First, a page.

Her story caused me to reflect on how monks try to stay in touch with the reality around us, and I have to say it’s no less challenging for us than it is for others.  What makes it work for us, at least sometimes, are the opportunities for self-examination that we build into our day.  The daily reading of The Rule of Saint Benedict certainly puts right under our noses the expectations that we took upon ourselves when we first became monks.  The Rule can be hard-hitting at times, especially if you pay attention.  But of course you can also assume that when Saint Benedict writes about faults that he is describing the other monks.  However, on more than a few occasions I’ve watched as monks came late to table, just as we’re reading about monks who come late to table.  It’s a stretch to think that Benedict is writing about the other monks — the ones who are on time and already seated.  But the human mind is capable of great feats of self-delusion.

imageWe also read the Psalms, which can be a tremendous source for self-awareness.  The Psalms run the gamut of human emotions, and in the course of praying them one discovers an affinity with one or the other emotion.  That too can lead to greater self-awareness.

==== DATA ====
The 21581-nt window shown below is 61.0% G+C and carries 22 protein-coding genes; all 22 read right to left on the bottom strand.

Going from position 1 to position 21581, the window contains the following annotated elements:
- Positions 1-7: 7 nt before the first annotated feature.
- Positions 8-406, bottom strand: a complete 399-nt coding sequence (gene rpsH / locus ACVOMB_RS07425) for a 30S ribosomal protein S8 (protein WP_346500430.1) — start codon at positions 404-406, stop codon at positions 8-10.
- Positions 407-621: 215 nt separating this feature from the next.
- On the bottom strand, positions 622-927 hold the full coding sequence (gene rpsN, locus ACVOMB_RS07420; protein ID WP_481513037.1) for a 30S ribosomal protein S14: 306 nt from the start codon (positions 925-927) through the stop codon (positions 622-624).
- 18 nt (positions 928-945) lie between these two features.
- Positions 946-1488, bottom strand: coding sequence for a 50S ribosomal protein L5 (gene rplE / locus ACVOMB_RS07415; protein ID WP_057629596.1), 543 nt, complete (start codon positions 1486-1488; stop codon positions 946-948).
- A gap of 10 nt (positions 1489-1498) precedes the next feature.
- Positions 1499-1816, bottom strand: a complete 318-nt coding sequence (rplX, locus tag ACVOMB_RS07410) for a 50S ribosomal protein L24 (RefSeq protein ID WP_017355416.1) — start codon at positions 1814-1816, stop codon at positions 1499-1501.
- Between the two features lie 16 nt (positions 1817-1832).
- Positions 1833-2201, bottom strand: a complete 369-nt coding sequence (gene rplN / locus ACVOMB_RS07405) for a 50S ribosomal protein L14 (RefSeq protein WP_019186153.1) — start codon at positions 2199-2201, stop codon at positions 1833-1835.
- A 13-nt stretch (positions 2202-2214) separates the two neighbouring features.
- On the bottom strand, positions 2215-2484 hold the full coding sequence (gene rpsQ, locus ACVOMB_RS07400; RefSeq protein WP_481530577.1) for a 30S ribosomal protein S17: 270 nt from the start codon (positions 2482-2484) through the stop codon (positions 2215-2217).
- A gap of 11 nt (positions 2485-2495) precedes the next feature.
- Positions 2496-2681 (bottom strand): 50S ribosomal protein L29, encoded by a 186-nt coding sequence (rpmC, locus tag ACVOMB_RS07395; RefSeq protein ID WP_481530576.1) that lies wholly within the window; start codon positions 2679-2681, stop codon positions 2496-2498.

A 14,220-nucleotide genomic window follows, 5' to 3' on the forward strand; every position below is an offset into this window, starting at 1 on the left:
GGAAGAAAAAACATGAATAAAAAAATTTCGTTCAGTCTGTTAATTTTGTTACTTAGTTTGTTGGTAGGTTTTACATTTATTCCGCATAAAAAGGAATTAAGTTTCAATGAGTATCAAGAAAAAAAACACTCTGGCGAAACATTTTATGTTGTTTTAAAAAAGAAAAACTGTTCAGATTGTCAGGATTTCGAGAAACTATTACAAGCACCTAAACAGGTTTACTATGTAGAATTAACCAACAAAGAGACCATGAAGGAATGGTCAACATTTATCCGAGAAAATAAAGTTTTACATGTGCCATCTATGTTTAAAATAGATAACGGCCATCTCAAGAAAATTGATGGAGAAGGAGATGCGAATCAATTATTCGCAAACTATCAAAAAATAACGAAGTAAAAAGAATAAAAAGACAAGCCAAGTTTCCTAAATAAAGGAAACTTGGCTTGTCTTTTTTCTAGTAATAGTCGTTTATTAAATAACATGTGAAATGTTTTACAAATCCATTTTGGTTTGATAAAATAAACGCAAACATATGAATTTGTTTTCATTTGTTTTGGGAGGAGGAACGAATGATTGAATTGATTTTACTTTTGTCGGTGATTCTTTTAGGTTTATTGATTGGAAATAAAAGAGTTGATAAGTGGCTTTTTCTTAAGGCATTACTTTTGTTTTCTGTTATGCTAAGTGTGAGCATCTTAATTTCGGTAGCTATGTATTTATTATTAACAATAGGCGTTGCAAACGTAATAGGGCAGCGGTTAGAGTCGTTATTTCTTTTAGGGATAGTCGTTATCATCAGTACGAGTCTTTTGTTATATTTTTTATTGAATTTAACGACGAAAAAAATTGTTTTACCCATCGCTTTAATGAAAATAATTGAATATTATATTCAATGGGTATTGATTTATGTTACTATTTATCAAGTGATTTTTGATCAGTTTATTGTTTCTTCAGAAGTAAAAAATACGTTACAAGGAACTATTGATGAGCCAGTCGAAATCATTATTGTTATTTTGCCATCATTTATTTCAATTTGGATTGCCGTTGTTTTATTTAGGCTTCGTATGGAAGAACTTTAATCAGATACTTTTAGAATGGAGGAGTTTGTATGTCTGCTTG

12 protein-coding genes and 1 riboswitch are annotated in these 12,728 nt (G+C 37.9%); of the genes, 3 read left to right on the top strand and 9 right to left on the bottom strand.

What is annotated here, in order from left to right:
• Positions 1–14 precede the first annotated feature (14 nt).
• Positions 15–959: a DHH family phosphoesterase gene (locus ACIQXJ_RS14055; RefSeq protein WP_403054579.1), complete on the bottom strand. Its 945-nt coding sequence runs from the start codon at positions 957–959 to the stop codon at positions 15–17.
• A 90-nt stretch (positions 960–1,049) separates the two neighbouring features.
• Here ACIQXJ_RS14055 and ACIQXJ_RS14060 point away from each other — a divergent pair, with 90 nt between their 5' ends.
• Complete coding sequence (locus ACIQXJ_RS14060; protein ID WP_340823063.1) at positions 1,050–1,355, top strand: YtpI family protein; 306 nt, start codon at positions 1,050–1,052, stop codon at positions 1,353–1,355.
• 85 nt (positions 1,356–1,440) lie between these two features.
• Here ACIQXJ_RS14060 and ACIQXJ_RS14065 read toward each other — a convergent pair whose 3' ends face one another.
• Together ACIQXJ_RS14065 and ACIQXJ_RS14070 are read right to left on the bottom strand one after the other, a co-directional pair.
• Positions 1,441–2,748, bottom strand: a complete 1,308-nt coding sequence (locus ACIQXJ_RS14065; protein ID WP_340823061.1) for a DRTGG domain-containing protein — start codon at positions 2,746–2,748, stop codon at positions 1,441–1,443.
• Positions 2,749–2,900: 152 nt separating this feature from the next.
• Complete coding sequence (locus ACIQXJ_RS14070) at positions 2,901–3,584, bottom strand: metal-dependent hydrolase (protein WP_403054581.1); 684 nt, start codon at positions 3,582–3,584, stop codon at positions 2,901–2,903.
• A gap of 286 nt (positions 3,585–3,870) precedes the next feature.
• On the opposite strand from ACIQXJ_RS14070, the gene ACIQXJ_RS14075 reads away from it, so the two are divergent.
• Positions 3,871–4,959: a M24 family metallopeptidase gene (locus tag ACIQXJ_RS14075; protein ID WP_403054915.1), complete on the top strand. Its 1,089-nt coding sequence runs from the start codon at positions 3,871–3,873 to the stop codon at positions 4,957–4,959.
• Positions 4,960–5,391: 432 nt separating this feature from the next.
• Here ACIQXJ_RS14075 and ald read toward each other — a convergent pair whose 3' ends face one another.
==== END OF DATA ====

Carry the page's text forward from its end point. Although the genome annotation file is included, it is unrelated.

And then there are the penitential rite of the Mass and the sacrament of reconciliation.  Certainly it’s possible to go through such rites and assume they are meant mainly for the benefit of others.  But sooner or later something hits you, and the veil of self-delusion is pulled aside ever so slightly.

But I think Saint Benedict relies most heavily on human interaction to keep monks spiritually and psychologically honest.  Whether it’s the abbot encouraging or correcting the monk, or whether it’s one monk gently taking another to task, it’s that exchange that softens the rough edges.  Sooner or later we discover our weakness and faults, but we also learn that we share them with others.